We are taken behind the scenes and made privy to the strategies employed in court battles that produced important cases like Brown v. Legal Foundation of Washington, 538 U.S. 216 (2003), that found the use of IOLTA (Interest on Lawyers' Trust Accounts) to fund legal aid programs is constitutional.  The majority opinion written by Justice John Paul Stevens held that the state's use of IOLTA to pay for legal services provided to the needy qualified as a public use so that the state could exercise its authority to confiscate private property under the just compensation clause. 
 Johnson relates how the IOLTA program began in England and was employed in Australia and Canada.  It came to the U.S. by sheer luck.  A barrister from Canada, and the chief justice of the Florida Supreme Court, both of whom had been young lawyers working in the same law firm, met for a glass of wine. The question, "So what's new in British Columbia?" led to the creation of IOLTA programs in the U.S.  The program instituted in California mandated, not merely encouraged, lawyers to deposit trust funds in IOLTA to be used for legal services for the poor.
A law professor's study during the seven-year period 1967 through 1974 found that 7 percent of the cases heard by the U.S. Supreme Court were argued by legal services lawyers. The lawyers had a 62 percent victory rate.  Prior to 1967, poor people in civil cases had been shut out of the legal system.  And strange as it may seem, most of the victories happened after Warren Burger replaced Earl Warren as the chief justice and after several Nixon appointees joined the court.  There were also scores of victories in the appellate courts. This belies the myth that legal services lawyers were pursuing a left-wing radical agenda. 
 We read a suspenseful narrative about the great battle fought by Gov. Ronald Reagan to defund the CRLA (California Rural Legal Assistance) in California, a battle that involved a host of participants and put the Nixon administration in an uncomfortable position opposing Reagan.  We are told about an interesting meeting between the author Johnson and Dick Cheney at Johnson's cabin in Big Bear.  We see the victories and defeats since the inception of the LSC.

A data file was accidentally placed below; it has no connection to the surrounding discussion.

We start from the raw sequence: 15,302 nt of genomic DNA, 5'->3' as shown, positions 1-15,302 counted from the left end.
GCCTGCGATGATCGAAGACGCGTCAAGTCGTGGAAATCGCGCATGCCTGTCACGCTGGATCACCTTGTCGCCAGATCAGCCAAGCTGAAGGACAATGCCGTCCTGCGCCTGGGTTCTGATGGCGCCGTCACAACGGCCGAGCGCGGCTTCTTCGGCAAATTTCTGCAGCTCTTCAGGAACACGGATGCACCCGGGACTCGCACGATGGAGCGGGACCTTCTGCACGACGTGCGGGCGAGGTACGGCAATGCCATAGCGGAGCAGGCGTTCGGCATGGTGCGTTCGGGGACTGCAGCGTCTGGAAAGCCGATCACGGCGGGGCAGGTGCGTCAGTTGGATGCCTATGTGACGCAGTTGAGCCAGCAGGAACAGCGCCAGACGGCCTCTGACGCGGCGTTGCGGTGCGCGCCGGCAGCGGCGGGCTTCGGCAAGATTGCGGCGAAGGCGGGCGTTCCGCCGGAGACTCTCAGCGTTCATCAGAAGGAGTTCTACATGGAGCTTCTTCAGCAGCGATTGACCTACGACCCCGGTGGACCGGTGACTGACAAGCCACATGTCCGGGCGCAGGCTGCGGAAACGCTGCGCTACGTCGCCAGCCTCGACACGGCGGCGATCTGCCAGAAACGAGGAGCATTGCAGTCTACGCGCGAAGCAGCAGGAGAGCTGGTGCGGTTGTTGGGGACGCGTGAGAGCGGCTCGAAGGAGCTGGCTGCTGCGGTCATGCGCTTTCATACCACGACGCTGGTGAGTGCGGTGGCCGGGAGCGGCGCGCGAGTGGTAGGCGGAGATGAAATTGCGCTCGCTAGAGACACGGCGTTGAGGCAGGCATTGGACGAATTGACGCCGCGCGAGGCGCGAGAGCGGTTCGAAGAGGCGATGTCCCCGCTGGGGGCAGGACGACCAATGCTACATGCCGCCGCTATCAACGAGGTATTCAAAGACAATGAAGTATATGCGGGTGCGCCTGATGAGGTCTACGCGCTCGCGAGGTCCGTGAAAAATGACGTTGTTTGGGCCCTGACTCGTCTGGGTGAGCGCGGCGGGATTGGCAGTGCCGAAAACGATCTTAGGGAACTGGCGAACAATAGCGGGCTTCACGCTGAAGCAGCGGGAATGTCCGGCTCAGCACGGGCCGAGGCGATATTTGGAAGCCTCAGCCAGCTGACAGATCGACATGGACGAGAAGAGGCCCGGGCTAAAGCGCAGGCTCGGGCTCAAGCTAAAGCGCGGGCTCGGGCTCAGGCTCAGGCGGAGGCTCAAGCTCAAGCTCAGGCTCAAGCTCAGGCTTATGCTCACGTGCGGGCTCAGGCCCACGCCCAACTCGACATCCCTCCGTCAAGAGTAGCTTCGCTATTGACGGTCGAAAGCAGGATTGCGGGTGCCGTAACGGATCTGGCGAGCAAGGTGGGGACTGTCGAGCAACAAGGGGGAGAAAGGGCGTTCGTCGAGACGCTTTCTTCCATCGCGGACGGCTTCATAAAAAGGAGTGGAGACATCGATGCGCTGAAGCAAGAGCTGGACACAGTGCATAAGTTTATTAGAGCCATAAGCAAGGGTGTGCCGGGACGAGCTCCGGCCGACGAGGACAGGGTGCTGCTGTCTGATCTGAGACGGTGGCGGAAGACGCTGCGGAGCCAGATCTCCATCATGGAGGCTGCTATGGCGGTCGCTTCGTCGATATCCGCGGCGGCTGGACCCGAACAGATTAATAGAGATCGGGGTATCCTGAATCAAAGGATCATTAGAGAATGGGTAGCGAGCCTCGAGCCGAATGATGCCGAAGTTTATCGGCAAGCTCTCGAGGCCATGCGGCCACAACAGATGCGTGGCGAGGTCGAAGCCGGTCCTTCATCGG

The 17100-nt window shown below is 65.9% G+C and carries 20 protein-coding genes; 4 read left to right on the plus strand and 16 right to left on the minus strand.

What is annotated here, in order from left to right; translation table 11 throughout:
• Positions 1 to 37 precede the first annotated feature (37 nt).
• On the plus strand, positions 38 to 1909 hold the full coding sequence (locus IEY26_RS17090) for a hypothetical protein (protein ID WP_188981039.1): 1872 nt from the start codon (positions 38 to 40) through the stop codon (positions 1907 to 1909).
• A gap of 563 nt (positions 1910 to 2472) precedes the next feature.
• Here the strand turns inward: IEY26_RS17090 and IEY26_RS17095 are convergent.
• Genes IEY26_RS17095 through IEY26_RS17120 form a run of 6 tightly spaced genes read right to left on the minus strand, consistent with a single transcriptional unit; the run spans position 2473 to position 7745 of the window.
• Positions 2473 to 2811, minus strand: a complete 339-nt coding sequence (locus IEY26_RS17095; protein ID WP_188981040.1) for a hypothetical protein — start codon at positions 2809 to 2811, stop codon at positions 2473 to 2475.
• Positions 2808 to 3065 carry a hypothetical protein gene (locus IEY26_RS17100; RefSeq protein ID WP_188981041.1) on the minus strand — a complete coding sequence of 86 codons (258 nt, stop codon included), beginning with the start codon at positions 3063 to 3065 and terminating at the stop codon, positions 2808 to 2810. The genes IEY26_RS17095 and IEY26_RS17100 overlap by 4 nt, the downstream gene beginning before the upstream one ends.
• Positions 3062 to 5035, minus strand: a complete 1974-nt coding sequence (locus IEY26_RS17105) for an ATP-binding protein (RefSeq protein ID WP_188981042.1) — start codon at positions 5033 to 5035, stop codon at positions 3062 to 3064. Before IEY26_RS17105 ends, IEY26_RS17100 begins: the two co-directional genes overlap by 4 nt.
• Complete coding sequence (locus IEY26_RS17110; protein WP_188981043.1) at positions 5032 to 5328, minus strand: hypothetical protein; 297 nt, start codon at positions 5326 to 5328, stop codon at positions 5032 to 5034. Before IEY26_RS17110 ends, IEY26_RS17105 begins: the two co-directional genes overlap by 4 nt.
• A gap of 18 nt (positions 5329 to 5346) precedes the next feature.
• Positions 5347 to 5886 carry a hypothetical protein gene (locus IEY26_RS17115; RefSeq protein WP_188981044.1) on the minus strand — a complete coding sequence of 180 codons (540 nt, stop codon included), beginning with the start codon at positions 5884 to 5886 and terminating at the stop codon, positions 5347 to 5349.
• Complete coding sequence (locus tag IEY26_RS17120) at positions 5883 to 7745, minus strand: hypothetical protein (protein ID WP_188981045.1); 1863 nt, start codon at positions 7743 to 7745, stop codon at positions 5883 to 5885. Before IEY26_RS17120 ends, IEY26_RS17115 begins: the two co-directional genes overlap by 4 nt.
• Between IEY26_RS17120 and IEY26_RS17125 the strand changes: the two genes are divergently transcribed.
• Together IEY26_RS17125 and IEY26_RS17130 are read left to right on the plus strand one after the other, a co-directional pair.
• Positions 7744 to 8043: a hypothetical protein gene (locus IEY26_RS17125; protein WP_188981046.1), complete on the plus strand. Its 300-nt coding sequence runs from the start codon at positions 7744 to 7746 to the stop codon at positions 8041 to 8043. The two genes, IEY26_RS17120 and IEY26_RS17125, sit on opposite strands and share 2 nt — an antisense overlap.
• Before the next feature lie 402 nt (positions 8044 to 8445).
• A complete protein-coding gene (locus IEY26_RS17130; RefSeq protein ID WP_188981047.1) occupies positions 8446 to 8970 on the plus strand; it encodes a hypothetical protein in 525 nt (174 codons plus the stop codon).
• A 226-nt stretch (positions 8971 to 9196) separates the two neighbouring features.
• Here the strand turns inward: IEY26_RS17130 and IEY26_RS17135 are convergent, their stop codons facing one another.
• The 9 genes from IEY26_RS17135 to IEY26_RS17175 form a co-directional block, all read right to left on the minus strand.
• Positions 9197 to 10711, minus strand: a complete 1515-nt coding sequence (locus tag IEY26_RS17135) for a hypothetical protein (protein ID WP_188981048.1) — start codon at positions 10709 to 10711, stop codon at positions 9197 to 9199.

The blows suffered by LSC funding and restrictions on its powers during the Gingrich "Contract with America" years have not defeated legal services for the poor, but have been a major setback.  Abortion cases, class actions, and legislative advocacy may no longer be pursued, dashing the promise of helping hundreds if not thousands of people in a single class action or through the promotion of a legislative act.  But many non LSC-funded organizations are taking up some of the slack.
Johnson points out the nation's poor still receive little access to justice.  The bottom 20 percent of the population receive 3.4 percent of the nation's income, but only a half percent of its legal resources.
As Bill Moyers recently argued in a speech at the Brennan Center for Justice, "America's social contract has to cover everyone, not just the wealthy."  Today this topic is at the forefront of political discussion.  The struggle continues.
Johnson's elegantly written book ends with a plea and a hope for a movement that expands beyond the legal profession.  "[I]f the United States is ever to 'establish justice' as promised in the Constitution's preamble, to make 'justice for all' a reality in this country not just a motto to mouth when reciting the Pledge of Allegiance, and to provide the nation's lower income population true 'due process' and 'equal protection of the law,' the right to equal justice and a lawyer when needed must become a legal guarantee.  Only then and in that way can justice be established for all and thus become, as it should be, an inherent right of citizenship."

Thursday, December 12, 2013

A Devilish Inquiry

All of us in the legal profession make legal decisions.  But like everyone else, we are compelled to make moral decisions, not just within our professions, but also in our everyday lives.  Depending on one's point of view, these decisions, or choices, may be so insignificant they barely qualify for consideration.  The waiter brings you the check with an error … in your favor.  What if the amount involves a $1 error, or an omission of $75 for the wine you ordered and drank?  Do you point it out?  Does the amount matter?  Does it matter if the restaurant is upscale Beverly Hills and the waiter is snooty?
Another example.  When I bring my car in for service, I invariably have a discussion with the service manager after my car has been "serviced."  (Cars are sex objects, right?)  The service manager hands me the keys and reminds me of the questionnaire that will be e-mailed to me in a day or so. "Sure would appreciate it if you could check off 'excellent' for all categories."
I notice the car has not been washed and oil seems to be dripping from the undercarriage.  But because the service manager fixes the problem with haste, I tell him I will say that he is the best service manager ever.  But I will tactfully point out the problems when I fill out the questionnaire. 
The service manger seems to simultaneously smile and wince.  "If you say anything negative about your service experience, it will reflect badly on me and I could get fired."
"In other words, you want me to lie." 
"Oh no," he importunes.  "If you feel that way, just do not answer the questionnaire."